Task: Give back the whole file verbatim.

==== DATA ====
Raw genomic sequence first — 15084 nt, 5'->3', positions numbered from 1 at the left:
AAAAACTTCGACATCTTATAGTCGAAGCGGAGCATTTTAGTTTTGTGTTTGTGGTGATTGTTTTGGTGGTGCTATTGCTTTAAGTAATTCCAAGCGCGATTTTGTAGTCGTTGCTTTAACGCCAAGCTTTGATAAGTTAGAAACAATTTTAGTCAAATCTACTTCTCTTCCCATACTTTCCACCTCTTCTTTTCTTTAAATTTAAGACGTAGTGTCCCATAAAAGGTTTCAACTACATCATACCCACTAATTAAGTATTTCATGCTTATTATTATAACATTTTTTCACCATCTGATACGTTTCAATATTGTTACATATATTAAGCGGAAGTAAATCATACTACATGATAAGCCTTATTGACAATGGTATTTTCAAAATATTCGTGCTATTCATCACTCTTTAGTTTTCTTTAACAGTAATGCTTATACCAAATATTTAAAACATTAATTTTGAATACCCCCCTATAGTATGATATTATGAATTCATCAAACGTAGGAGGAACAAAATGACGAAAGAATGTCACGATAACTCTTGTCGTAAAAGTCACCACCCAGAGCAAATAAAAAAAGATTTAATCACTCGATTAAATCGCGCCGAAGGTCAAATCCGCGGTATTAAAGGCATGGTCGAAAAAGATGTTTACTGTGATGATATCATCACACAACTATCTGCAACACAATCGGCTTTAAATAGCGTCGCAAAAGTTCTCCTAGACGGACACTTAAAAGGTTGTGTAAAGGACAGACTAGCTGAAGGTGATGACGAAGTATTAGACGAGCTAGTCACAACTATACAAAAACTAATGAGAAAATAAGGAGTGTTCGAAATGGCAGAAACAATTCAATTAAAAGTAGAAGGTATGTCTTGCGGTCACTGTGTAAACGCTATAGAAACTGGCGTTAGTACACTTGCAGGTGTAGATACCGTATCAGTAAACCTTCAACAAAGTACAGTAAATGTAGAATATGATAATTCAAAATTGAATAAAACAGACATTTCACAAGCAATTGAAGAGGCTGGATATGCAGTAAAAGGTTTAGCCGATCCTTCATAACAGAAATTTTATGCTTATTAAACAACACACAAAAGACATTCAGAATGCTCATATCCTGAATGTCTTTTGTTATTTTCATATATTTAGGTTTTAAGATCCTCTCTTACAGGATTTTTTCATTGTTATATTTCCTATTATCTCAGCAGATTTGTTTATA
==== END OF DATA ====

Raw genomic sequence first — 15084 nt, 5'->3', positions numbered from 1 at the left:
AAAAACTTCGACATCTTATAGTCGAAGCGGAGCATTTTAGTTTTGTGTTTGTGGTGATTGTTTTGGTGGTGCTATTGCTTTAAGTAATTCCAAGCGCGATTTTGTAGTCGTTGCTTTAACGCCAAGCTTTGATAAGTTAGAAACAATTTTAGTCAAATCTACTTCTCTTCCCATACTTTCCACCTCTTCTTTTCTTTAAATTTAAGACGTAGTGTCCCATAAAAGGTTTCAACTACATCATACCCACTAATTAAGTATTTCATGCTTATTATTATAACATTTTTTCACCATCTGATACGTTTCAATATTGTTACATATATTAAGCGGAAGTAAATCATACTACATGATAAGCCTTATTGACAATGGTATTTTCAAAATATTCGTGCTATTCATCACTCTTTAGTTTTCTTTAACAGTAATGCTTATACCAAATATTTAAAACATTAATTTTGAATACCCCCCTATAGTATGATATTATGAATTCATCAAACGTAGGAGGAACAAAATGACGAAAGAATGTCACGATAACTCTTGTCGTAAAAGTCACCACCCAGAGCAAATAAAAAAAGATTTAATCACTCGATTAAATCGCGCCGAAGGTCAAATCCGCGGTATTAAAGGCATGGTCGAAAAAGATGTTTACTGTGATGATATCATCACACAACTATCTGCAACACAATCGGCTTTAAATAGCGTCGCAAAAGTTCTCCTAGACGGACACTTAAAAGGTTGTGTAAAGGACAGACTAGCTGAAGGTGATGACGAAGTATTAGACGAGCTAGTCACAACTATACAAAAACTAATGAGAAAATAAGGAGTGTTCGAAATGGCAGAAACAATTCAATTAAAAGTAGAAGGTATGTCTTGCGGTCACTGTGTAAACGCTATAGAAACTGGCGTTAGTACACTTGCAGGTGTAGATACCGTATCAGTAAACCTTCAACAAAGTACAGTAAATGTAGAATATGATAATTCAAAATTGAATAAAACAGACATTTCACAAGCAATTGAAGAGGCTGGATATGCAGTAAAAGGTTTAGCCGATCCTTCATAACAGAAATTTTATGCTTATTAAACAACACACAAAAGACATTCAGAATGCTCATATCCTGAATGTCTTTTGTTATTTTCATATATTTAGGTTTTAAGATCCTCTCTTACAGGATTTTTTCATTGTTATATTTCCTATTATCTCAGCAGATTTGTTTATA